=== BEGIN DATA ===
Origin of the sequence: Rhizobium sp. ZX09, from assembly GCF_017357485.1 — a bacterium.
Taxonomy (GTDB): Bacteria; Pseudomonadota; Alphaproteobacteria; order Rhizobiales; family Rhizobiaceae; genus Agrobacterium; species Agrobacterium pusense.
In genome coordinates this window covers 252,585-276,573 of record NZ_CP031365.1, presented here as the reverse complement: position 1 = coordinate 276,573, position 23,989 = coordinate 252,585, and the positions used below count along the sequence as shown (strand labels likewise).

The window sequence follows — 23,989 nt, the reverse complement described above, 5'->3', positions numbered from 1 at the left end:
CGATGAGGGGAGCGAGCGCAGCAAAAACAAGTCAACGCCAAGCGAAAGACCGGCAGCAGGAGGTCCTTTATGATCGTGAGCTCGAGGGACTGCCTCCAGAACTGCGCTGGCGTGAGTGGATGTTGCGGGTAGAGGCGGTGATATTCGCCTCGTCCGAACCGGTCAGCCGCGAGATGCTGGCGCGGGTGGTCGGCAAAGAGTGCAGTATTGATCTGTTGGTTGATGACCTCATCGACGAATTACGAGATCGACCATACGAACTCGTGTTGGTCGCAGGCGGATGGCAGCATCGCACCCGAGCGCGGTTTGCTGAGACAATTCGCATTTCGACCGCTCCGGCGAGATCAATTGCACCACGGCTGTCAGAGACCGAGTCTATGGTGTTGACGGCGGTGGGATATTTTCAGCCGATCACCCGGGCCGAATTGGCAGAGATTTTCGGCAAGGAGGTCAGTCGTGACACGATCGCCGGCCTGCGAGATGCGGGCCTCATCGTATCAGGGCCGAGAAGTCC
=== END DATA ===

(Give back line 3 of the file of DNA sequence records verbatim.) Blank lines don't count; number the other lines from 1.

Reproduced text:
In genome coordinates this window covers 252,585-276,573 of record NZ_CP031365.1, presented here as the reverse complement: position 1 = coordinate 276,573, position 23,989 = coordinate 252,585, and the positions used below count along the sequence as shown (strand labels likewise).